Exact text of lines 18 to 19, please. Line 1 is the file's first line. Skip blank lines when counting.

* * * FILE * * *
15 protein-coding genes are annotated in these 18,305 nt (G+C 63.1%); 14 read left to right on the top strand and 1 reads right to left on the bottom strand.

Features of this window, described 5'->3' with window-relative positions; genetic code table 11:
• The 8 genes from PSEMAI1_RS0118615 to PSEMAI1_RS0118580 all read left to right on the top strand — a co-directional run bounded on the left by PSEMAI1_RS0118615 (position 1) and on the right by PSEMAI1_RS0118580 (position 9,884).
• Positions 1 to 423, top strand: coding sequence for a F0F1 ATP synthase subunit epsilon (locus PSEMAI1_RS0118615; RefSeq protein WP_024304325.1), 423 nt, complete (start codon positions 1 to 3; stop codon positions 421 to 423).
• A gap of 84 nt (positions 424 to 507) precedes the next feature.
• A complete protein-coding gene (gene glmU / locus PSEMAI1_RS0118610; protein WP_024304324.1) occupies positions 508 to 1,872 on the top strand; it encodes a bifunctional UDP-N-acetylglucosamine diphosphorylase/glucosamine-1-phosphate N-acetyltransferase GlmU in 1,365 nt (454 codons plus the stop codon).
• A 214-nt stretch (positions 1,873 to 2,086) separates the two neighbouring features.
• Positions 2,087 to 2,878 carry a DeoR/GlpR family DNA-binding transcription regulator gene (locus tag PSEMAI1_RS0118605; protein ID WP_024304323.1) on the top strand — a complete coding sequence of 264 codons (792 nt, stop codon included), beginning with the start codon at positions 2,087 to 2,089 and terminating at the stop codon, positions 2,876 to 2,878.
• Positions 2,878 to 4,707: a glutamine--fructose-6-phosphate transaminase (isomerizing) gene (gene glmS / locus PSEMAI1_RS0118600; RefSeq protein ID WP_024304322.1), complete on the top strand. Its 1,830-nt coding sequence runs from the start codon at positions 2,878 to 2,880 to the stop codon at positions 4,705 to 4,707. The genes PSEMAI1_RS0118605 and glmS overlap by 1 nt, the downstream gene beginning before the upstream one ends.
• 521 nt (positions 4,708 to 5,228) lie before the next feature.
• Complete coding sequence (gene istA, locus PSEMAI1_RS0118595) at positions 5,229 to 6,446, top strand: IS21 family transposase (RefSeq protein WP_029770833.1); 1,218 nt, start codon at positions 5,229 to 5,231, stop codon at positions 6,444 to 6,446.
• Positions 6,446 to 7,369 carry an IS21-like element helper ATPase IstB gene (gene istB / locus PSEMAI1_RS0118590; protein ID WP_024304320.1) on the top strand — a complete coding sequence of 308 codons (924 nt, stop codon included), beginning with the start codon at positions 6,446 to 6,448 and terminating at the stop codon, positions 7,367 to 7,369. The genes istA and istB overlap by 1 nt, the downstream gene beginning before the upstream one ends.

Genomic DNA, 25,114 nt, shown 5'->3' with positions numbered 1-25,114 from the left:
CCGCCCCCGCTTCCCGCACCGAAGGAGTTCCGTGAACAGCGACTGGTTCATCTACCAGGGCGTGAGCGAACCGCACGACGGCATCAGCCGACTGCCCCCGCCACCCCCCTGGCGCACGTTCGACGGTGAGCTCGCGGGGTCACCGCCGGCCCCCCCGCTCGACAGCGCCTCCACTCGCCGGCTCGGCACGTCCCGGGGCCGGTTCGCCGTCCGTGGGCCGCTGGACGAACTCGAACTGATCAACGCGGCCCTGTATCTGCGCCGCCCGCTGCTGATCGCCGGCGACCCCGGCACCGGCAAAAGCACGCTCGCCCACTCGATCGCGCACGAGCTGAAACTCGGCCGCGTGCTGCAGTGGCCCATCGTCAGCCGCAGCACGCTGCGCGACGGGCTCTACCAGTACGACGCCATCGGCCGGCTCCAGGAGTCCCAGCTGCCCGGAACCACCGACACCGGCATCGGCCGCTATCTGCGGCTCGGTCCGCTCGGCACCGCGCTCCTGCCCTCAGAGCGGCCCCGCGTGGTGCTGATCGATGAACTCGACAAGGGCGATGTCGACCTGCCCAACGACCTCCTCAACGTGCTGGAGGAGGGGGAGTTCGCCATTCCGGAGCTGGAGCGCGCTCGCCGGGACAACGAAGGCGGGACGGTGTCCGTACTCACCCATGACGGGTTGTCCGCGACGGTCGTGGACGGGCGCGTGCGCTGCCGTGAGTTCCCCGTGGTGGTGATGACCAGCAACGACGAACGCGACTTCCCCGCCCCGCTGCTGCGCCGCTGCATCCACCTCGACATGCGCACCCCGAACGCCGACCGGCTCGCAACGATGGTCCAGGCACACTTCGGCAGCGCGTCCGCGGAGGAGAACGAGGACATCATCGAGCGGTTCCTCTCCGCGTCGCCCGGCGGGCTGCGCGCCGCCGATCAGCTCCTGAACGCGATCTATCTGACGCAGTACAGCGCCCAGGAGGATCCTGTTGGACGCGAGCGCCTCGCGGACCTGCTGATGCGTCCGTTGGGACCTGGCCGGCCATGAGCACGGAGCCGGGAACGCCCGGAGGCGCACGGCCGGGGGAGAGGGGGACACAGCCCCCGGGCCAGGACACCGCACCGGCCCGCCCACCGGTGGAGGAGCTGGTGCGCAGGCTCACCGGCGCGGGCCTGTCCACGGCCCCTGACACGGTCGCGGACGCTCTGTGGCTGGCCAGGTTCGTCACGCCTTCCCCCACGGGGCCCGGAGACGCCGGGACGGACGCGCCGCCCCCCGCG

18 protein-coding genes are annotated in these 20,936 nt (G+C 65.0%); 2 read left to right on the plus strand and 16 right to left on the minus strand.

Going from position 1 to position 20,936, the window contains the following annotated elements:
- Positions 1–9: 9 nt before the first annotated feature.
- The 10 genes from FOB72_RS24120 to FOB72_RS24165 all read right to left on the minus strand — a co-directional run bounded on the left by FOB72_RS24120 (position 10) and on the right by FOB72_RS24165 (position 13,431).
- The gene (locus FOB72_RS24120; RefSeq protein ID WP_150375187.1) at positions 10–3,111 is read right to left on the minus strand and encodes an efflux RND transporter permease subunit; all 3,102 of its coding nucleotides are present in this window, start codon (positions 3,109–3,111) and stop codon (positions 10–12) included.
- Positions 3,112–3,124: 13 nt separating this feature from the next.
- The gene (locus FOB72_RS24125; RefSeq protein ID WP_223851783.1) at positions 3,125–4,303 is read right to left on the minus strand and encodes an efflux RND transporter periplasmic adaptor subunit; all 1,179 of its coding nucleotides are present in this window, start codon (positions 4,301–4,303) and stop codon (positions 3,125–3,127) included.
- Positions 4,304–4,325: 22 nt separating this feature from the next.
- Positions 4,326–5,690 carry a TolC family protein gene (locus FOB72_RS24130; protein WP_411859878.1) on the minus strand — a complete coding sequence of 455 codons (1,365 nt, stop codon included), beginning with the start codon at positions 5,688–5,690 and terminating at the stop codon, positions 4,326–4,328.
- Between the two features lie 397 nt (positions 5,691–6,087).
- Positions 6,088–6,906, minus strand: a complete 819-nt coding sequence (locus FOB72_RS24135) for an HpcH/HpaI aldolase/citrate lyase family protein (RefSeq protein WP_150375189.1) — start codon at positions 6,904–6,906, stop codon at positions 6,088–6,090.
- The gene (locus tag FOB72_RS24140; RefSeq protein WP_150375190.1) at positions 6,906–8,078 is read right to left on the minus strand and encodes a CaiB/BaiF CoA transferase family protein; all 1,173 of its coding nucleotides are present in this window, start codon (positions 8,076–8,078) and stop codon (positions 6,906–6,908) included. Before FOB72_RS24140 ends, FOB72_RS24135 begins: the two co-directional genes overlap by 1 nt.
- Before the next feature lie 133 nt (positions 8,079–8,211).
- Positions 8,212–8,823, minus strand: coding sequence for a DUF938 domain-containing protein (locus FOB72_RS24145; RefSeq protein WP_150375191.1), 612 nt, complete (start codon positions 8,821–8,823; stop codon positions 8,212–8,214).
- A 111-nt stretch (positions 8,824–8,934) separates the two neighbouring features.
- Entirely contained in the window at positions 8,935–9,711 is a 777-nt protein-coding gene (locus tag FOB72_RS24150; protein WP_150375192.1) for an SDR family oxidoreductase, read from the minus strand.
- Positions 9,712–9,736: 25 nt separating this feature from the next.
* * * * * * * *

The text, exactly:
- The 10 genes from FOB72_RS24120 to FOB72_RS24165 all read right to left on the minus strand — a co-directional run bounded on the left by FOB72_RS24120 (position 10) and on the right by FOB72_RS24165 (position 13,431).
- The gene (locus FOB72_RS24120; RefSeq protein ID WP_150375187.1) at positions 10–3,111 is read right to left on the minus strand and encodes an efflux RND transporter permease subunit; all 3,102 of its coding nucleotides are present in this window, start codon (positions 3,109–3,111) and stop codon (positions 10–12) included.